Bitcoin, Ethereum, DogeCoin, Lightning Network’s Code to be Buried Under Arctic Ice
The Bitcoin codebase snapshot will be encoded onto film and afterwards be stored for 1,000 years under ice, in Svalbard, Norway.
The move is included in the GitHuB Archive Program, which aims to preserve open-source software for the future generations to study it. GitHub closed partnerships with the Oxford University’s Bodleian Library, the Arctic World Archive (AWA) and the Software Heritage Foundation to make sure the code repositories are preserved for a very long time instead of getting lost or being abandoned.
A Pace Layers Strategy for the Program
The storage strategy adopted by the program is one of pace layers, which can maximize durability and flexibility. The most active layer, also called the hot one, involves replicating data to many data centers from all over the world while keeping it available in real-time and live. Solutions like the Internet Archive’s Wayback Machine are included in the warm layers and comprise of updating archived copies either monthly or annually, for all the multiple storing locations.
When it comes to the cold layers, AWA is one of them. The cold layers need to be updated once every 5 or perhaps more years. In February, a snapshot of each of GitHub’s repositories was taken for storage. Data will be encoded on film reels by the Norwegian company Piql, and stored by AWA 250 meters under the arctic ice, in the Arctic Code Vault.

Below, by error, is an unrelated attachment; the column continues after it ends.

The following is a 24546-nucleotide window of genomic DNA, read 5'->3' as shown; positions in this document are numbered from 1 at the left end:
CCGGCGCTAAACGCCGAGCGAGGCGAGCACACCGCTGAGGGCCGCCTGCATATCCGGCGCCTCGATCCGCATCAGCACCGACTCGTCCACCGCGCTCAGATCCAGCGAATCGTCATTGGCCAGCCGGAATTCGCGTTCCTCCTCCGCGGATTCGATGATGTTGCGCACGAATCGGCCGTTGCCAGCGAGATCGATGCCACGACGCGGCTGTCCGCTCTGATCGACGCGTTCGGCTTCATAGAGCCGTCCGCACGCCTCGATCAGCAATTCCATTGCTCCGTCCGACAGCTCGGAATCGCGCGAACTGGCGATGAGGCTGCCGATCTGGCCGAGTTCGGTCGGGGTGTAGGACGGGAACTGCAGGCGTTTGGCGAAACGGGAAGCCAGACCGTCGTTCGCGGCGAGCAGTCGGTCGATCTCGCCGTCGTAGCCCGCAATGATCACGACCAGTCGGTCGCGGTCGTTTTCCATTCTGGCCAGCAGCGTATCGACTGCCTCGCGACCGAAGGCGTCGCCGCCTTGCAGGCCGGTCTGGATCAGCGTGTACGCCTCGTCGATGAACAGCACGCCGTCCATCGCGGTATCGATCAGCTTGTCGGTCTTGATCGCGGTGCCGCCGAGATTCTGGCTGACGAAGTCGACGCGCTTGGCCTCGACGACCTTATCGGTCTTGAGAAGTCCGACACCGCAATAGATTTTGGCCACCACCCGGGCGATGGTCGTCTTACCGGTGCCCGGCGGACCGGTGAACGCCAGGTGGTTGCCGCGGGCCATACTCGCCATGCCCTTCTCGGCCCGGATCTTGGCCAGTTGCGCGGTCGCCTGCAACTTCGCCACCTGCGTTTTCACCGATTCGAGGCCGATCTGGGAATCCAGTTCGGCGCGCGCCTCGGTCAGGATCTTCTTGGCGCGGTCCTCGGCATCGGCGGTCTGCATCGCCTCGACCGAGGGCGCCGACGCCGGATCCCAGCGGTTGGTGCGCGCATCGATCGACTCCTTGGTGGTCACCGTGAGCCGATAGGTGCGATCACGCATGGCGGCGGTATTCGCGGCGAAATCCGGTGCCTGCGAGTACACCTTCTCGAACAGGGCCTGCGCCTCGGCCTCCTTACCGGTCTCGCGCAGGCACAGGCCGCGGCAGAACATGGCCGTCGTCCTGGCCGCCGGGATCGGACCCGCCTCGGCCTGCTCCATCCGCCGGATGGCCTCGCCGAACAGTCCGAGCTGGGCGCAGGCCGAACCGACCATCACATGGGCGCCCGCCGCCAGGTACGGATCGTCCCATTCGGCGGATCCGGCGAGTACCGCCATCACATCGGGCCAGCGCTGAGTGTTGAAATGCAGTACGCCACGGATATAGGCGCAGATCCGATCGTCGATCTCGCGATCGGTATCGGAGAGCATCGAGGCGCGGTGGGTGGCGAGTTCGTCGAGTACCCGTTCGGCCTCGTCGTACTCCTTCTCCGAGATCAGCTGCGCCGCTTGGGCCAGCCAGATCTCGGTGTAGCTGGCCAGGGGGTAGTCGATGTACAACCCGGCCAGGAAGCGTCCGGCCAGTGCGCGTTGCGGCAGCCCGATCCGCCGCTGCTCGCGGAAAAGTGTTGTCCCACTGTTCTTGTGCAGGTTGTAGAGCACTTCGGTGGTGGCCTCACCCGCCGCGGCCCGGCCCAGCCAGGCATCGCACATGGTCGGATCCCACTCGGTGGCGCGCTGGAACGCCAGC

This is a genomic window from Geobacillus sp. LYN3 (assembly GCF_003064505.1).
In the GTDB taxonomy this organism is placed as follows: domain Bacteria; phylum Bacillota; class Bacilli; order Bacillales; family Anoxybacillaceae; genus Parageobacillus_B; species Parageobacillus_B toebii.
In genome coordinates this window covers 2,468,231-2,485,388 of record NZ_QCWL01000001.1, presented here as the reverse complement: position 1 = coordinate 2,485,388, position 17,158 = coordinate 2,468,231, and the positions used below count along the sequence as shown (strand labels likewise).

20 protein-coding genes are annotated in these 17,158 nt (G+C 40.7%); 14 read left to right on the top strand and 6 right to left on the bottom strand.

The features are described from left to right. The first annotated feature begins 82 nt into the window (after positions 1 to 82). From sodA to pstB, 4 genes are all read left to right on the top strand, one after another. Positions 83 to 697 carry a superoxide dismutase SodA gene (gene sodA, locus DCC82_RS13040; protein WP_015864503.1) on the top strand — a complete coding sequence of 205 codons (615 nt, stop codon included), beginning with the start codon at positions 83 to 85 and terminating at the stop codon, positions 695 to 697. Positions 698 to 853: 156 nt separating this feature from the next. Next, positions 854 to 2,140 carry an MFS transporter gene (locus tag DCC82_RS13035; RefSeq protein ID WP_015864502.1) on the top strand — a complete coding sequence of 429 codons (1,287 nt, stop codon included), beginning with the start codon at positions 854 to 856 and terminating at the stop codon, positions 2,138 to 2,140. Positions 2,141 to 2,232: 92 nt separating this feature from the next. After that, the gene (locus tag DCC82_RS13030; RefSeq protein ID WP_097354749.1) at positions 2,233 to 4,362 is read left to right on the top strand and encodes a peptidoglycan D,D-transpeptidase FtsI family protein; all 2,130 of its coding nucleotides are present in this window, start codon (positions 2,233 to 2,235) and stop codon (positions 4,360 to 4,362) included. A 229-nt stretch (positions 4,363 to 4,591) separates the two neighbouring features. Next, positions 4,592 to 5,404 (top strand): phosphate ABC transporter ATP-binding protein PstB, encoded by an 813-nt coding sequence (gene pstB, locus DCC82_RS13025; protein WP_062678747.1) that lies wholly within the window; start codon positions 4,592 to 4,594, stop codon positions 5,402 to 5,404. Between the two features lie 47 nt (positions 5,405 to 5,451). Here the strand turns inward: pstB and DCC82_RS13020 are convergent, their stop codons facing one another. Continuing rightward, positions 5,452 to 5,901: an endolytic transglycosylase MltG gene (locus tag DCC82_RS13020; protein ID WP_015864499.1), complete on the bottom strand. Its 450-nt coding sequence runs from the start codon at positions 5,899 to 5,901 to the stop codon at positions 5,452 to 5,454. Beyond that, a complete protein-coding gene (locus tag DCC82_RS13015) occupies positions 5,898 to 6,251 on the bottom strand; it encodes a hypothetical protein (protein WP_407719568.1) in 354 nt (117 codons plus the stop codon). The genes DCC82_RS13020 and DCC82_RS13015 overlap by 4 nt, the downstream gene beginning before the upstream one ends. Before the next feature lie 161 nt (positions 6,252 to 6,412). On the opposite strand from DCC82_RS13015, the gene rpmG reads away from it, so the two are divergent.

There Will Be Backups Too
The film reels will have duplicates, the Bitcoin codebase included, which will be kept at the Bodleian Library in Oxford. The program aims to archive for 10,000 years the existent public repositories. Microsoft’s Project Silica is involved too. Quartz glass platters with femtosecond lasers are going to be used for storage.
The more things in the crypto industry become open and transparent, the more projects in this sector are open source and most of the time released on GitHub. Creating a long-term archive of the code involved in crypto will prevent the loss of technologies and give historians something to work with in the future.